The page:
Welcome to Ad Age Datacenter Weekly, our data-obsessed newsletter for marketing and media professionals.
The latest Google post-cookie data news and slap-free Oscars stats: Datacenter Weekly
Can Google’s Topics API gain traction in a post-cookie world?
“On Thursday, Google announced that it would start trials of Topics API, a software platform that publishers and ad tech providers will plug into in order to help target ads when people visit their sites through the Chrome browser,” Ad Age’s Garett Sloane reports. “Google has been working with publishers and ad tech companies to develop the next-generation ad platform as it looks to deprecate third-party cookies in Chrome and other data-tracking technology on Android devices.”
Essential context: “Mathieu Roche, co-founder and CEO of ID5, the digital ad ID services company, said that the need to opt in through Chrome could be a hurdle for adoption,” notes Sloane.
See also: “This campaign renames cookies as ‘data collectors’ to highlight kids’ privacy online,” from Ad Age’s Alexandra Jardine.
Beyond ‘The Slap’: Oscars advertising by the numbers
If you’re sick of hearing about a certain slap at the Oscars, well, let’s instead take a moment to think about the annual ceremony’s impact as an ad-supported pop-cultural tentpole TV event. Here, courtesy of iSpot.tv, are some essential stats about this year’s big show:
• The 94th Academy Awards telecast on ABC had 42 minutes of advertising from 48 brands and 72 unique spots.
• The telecast delivered 778 million TV ad impressions—amounting to 9.2% of advertising share of voice (SOV) among all new (non-rerun) broadcasts across all of TV on Sunday.
• The five most-seen advertisers during the Oscars (by impressions SOV, not counting show promos from ABC):
1. Verizon (9.6%)
2. Hulu (8.4%)
3. Crypto.com (4.9%)
4. Disney+ (3.6%)
5. Snapchat (2.5%)
(ABC parent Walt Disney Co. owns Disney+ and owns a controlling interest in Hulu.)
• The top five industry categories that were advertised during the Oscars (by impressions SOV):
1. Streaming services (18.0%)
2. Wireless (9.6%)
3. Consumer software & apps (6.1%)
4. Investment services (4.9%)
5. Automakers (4.7%)
Ad agency employment hits record high
“U.S. ad agency employment has reached an all-time high, and the overall economy is on track to recover all of its pandemic job losses and break a new record this summer,” Ad Age Datacenter’s Bradley Johnson reports.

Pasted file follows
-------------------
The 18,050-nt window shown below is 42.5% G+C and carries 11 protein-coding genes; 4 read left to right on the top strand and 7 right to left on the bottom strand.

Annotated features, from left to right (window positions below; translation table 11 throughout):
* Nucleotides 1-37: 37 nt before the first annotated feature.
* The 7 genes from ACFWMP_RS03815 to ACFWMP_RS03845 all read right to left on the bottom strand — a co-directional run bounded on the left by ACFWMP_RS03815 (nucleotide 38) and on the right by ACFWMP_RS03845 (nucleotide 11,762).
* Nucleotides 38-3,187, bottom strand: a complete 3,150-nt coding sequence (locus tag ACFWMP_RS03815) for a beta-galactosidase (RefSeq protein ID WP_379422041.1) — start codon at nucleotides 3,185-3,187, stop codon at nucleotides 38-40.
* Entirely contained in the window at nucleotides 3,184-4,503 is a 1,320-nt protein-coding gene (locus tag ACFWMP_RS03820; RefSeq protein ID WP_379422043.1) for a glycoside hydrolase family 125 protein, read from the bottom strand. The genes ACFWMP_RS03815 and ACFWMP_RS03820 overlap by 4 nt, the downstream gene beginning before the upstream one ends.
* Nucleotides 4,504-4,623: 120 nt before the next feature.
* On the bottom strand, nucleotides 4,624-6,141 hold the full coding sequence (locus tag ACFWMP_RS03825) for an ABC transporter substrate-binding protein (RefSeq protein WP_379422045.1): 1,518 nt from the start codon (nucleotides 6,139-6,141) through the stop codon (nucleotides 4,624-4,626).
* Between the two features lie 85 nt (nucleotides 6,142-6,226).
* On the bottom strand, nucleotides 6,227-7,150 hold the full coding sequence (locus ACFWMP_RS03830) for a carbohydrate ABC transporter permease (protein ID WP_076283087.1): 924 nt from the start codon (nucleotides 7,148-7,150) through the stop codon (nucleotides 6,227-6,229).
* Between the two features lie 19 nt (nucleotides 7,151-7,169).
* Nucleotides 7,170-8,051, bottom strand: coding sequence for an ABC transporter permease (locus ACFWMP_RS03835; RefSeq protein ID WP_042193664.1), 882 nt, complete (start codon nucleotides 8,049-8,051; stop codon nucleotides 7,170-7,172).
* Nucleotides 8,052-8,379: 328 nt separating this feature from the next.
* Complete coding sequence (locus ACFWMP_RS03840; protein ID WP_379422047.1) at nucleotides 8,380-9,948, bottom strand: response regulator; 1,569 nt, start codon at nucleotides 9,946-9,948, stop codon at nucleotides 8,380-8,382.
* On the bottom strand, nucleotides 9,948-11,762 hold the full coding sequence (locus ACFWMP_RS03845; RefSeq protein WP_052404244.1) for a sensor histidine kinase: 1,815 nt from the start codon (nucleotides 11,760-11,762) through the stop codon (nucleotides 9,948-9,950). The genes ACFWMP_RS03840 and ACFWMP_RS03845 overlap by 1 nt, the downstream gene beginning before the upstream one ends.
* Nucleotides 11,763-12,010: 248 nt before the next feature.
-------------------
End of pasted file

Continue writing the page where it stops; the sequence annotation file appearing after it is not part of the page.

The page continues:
Essential context: “U.S. employment in the Bureau of Labor Statistics (BLS) classification of advertising, public relations and related services came in at 473,700 jobs in March based on figures that are not seasonally adjusted. The March gain of 3,200 ad jobs followed an increase of 12,800 jobs in February. The February increase marked the biggest-ever one-month gain in ad jobs.”
Keep reading here for Johnson’s drill-downs (complete with charts) on ad industry employment by various BLS subcategories, including ad agencies.
Macroeconomic news and data in a nutshell
• “U.S. jobless claims rise, reversing some of last week’s big drop,” per MarketWatch.
• “A key inflation gauge sets 40-year high as gas and food soar,” per the Associated Press.
• “Inflation Weighed on Consumer Spending Growth in February,” The Wall Street Journal reports.
• “Rising Wages Could Complicate America’s Inflation Cool-Down,” from The New York Times.
Swag for data
“In its quest to collect first-party data, Molson Coors has an advantage over a lot of marketers—and it involves plenty of beer swag,” Ad Age’s E.J. Schultz writes in an introduction to his Marketer’s Brief podcast conversation with Sofia Colucci, global VP of marketing for Molson Coors’ Miller family of brands.
Essential context: “The brewer in recent months has given away or sold everything from Miller High Life-branded gingerbread ‘dive bar’ kits to ‘shoezies’—beer holders in the shape of a shoe co-branded by Miller Lite and New Balance,” Schultz writes, noting that the giveaways “typically involve sweepstakes in which consumers trade personal information for the chance to win.”
A data-driven approach to reaching moviegoers
“Cinema ad seller National CineMedia is launching a data-driven ad platform that will expand brands’ ability to reach cord-cutting moviegoers,” Ad Age’s Asa Hiken reports. “Dubbed NCMx, the platform will allow advertisers to match their own data against NCM’s pool of 274 million unique data records, including geographic, behavioral and contextual information. They will then be able to retarget these matched audiences with digital ads and mobile offers before and after those people visit a theater.”
Essential context: “The goal is to connect brands to a predominantly younger cohort of consumers who are typically difficult to reach given their preference for streaming services over linear TV,” Hiken adds.
• “Apple and Meta gave user data to hackers who used forged legal requests,” Bloomberg News reports.
• “3 ways marketers can harness zero-party data,” from Ad Age.
• “What a Single Metric Tells Us About the Pandemic,” from New York Magazine.
• “Data-harvesting code in mobile apps sends user data to ‘Russia’s Google,’” per Ars Technica.
The newsletter is brought to you by Ad Age Datacenter, the industry’s most authoritative source of competitive intel and home to the Ad Age Leading National Advertisers, the Ad Age Agency Report: World’s Biggest Agency Companies and other exclusive data-driven reports. Access or subscribe to Ad Age Datacenter at AdAge.com/Datacenter.
Ad Age Datacenter is Kevin Brown, Bradley Johnson and Joy R. Lee.
This week’s newsletter was compiled and written by Simon Dumenco.